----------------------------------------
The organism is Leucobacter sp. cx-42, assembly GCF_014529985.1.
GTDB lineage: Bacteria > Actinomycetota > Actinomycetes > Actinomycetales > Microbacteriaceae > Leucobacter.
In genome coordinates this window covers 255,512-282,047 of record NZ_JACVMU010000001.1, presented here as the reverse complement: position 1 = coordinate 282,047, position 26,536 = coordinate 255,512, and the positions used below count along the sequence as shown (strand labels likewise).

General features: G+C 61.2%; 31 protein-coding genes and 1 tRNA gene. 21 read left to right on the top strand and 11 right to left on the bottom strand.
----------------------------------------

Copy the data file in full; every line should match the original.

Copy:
The organism is Leucobacter sp. cx-42, assembly GCF_014529985.1.
GTDB lineage: Bacteria > Actinomycetota > Actinomycetes > Actinomycetales > Microbacteriaceae > Leucobacter.
In genome coordinates this window covers 255,512-282,047 of record NZ_JACVMU010000001.1, presented here as the reverse complement: position 1 = coordinate 282,047, position 26,536 = coordinate 255,512, and the positions used below count along the sequence as shown (strand labels likewise).

General features: G+C 61.2%; 31 protein-coding genes and 1 tRNA gene. 21 read left to right on the top strand and 11 right to left on the bottom strand.